Scholastic 004Email

Email is a fast and convenient way to send messages to my parents. I give parents my email address during our meet-and-greet before the start of school. I use it throughout the year to correspond with parents regarding their children and/or other school-related information. Parents also can use email to communicate any questions they may have for me. I check my email before and after school daily.

 Scholastic 003 Classroom Blog

Classroom blogs help keep parents informed about what's going on in the classroom and school. This is my first year creating a classroom blog. My students and parents already love it! I use it to post homework, newsletters, class pictures, and other helpful information. Take a look at my blog by visiting

Phone Calls

 I make it a point to call each parent during the first two weeks of school. This helps to establish good rapport, and gives them the opportunity to ask questions about the new school year.


The book Easy and Effective Way to Communicate with Parents offers some more great tips on teacher-parent communication.



Strong, positive teacher-parent communication can take various forms, depending on what's comfortable for you and appropriate for the parents in your community. Focus on creating a positive tone for this communication for the start of the year and maintain it. Parents will appreciate your efforts and you and your students will benefit enormously.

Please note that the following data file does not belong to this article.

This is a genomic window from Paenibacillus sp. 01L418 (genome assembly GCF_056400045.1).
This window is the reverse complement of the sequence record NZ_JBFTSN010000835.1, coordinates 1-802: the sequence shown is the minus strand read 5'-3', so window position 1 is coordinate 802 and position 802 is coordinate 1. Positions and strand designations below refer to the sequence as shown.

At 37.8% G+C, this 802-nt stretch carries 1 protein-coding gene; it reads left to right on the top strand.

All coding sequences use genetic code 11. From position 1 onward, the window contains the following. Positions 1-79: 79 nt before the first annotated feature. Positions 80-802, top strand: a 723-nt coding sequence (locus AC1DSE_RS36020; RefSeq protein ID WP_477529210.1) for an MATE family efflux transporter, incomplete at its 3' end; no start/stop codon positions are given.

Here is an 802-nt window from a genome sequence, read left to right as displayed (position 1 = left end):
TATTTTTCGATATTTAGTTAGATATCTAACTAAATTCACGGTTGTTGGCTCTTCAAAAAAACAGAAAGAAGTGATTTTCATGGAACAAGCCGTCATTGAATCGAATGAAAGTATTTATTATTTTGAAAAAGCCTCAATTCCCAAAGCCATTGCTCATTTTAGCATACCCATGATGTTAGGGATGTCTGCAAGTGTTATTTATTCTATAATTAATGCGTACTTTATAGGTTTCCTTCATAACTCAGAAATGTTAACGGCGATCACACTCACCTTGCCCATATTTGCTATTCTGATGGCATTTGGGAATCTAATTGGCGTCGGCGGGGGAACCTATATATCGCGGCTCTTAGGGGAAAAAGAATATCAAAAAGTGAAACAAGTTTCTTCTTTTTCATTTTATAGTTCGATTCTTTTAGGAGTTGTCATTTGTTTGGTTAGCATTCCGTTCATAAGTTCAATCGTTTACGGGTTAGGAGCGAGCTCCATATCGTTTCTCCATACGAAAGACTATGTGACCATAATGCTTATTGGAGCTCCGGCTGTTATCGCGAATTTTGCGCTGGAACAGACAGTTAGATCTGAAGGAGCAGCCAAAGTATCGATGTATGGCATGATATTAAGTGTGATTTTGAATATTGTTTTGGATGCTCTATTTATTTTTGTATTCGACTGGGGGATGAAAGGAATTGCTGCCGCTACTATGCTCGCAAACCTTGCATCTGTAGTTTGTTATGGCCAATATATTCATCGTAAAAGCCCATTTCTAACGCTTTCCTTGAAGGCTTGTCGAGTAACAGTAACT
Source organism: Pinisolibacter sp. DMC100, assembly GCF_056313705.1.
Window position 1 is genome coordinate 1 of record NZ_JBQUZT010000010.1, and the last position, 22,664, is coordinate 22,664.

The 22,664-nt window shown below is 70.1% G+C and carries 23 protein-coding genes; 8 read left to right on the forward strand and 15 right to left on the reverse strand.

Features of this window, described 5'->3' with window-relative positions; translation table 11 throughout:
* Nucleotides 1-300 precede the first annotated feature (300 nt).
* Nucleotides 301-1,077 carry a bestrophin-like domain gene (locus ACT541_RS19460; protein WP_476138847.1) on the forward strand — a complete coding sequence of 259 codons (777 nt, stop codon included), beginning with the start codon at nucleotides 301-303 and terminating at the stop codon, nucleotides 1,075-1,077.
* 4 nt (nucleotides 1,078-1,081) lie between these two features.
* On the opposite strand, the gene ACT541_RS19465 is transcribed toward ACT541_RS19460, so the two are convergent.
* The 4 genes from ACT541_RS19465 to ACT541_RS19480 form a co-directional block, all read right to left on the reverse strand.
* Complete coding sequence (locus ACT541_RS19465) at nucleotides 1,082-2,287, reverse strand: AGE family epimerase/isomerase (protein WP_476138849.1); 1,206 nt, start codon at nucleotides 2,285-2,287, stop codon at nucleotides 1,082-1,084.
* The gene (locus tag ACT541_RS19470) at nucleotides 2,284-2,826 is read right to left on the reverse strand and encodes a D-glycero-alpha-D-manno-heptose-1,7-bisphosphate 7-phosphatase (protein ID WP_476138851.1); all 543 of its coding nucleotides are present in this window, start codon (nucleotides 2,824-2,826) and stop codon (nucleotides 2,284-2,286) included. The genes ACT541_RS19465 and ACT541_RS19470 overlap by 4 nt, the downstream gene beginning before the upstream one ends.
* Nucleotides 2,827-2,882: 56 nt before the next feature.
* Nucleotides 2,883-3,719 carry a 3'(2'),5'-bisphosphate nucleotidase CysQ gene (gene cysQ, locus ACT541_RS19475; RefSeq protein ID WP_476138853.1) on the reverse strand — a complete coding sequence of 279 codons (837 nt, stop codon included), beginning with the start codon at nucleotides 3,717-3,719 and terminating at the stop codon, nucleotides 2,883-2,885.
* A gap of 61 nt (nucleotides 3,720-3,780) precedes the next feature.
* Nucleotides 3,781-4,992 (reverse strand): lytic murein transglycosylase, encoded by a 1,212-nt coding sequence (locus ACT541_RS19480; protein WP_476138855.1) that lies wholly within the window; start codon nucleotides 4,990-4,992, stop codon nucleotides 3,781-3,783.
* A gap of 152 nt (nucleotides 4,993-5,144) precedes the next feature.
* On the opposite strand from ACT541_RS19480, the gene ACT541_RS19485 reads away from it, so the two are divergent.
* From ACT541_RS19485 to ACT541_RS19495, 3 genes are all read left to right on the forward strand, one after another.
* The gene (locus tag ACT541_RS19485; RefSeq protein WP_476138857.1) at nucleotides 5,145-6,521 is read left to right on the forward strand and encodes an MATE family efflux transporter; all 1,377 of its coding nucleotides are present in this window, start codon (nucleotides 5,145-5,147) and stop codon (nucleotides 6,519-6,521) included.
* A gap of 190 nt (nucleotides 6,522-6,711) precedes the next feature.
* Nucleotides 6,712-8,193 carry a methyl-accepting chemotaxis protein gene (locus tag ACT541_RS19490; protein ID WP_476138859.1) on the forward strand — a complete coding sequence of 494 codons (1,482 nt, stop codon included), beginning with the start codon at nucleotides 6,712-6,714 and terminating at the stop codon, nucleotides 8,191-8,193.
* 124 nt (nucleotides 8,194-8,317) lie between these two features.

Take a look at this slideshow featuring some of my awesome parents!







Great ideas, but what about the parent that does come to the school on a consistent basis and volunteers to help, but usually comes with a chip on their shoulder and almost always plays the "blame game." Blaming the school/teacher for their child's negative behaviors?

Hi Jenny, thanks for the compliment! This slideshow was fun to make. I will definitely have to check out It sounds like an interesting tool! Thanks for sharing!

The video was very touching---I think the music makes it extra nice. I should do something like this, too. Our school has been using to communicate with parents. We have a whole shool group and are further divided into class groups, teacher group, and just parents. It's been a great communication tool.

Thanks for the compliment Ashleigh! Blogs are a great communication tool for parents and teachers. My kindergarten students are so excited to see their pictures and work each week! I'm happy to hear you are enjoying your blog as well.

Happy Blogging! Sharon

Great ideas! I've started a new blog just for parents and students this year, and I'm really excited about it. It gives me an easy way to share what's going on in the classroom through little notes, pictures, and videos, and I think this will help get parents more excited about what is going on in the classroom.

Thanks for the comment Jeremy. I hope my ideas continue to inspire you. Have a wonderful year!


Great ideas! I agree, especially with your "positive note" section. Kids should be told on for the good things they do, not just the bad.